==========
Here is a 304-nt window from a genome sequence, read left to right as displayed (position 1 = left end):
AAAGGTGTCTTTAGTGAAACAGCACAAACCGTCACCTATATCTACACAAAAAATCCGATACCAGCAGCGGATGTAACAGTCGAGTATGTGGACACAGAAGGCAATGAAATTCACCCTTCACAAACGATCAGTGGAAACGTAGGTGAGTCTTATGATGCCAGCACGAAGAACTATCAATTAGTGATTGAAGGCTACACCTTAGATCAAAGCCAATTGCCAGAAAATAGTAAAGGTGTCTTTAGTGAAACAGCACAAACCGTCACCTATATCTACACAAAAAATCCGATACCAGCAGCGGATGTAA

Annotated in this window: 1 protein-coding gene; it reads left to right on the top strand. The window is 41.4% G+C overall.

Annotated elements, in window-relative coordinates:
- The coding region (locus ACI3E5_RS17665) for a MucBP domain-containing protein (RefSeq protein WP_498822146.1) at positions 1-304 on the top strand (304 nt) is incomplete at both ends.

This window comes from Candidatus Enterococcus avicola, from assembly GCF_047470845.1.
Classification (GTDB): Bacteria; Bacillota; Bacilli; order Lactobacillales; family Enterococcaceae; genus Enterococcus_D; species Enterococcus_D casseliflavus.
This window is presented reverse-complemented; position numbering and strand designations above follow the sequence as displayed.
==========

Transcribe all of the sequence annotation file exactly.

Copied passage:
Here is a 304-nt window from a genome sequence, read left to right as displayed (position 1 = left end):
AAAGGTGTCTTTAGTGAAACAGCACAAACCGTCACCTATATCTACACAAAAAATCCGATACCAGCAGCGGATGTAACAGTCGAGTATGTGGACACAGAAGGCAATGAAATTCACCCTTCACAAACGATCAGTGGAAACGTAGGTGAGTCTTATGATGCCAGCACGAAGAACTATCAATTAGTGATTGAAGGCTACACCTTAGATCAAAGCCAATTGCCAGAAAATAGTAAAGGTGTCTTTAGTGAAACAGCACAAACCGTCACCTATATCTACACAAAAAATCCGATACCAGCAGCGGATGTAA

Annotated in this window: 1 protein-coding gene; it reads left to right on the top strand. The window is 41.4% G+C overall.

Annotated elements, in window-relative coordinates:
- The coding region (locus ACI3E5_RS17665) for a MucBP domain-containing protein (RefSeq protein WP_498822146.1) at positions 1-304 on the top strand (304 nt) is incomplete at both ends.

This window comes from Candidatus Enterococcus avicola, from assembly GCF_047470845.1.
Classification (GTDB): Bacteria; Bacillota; Bacilli; order Lactobacillales; family Enterococcaceae; genus Enterococcus_D; species Enterococcus_D casseliflavus.
This window is presented reverse-complemented; position numbering and strand designations above follow the sequence as displayed.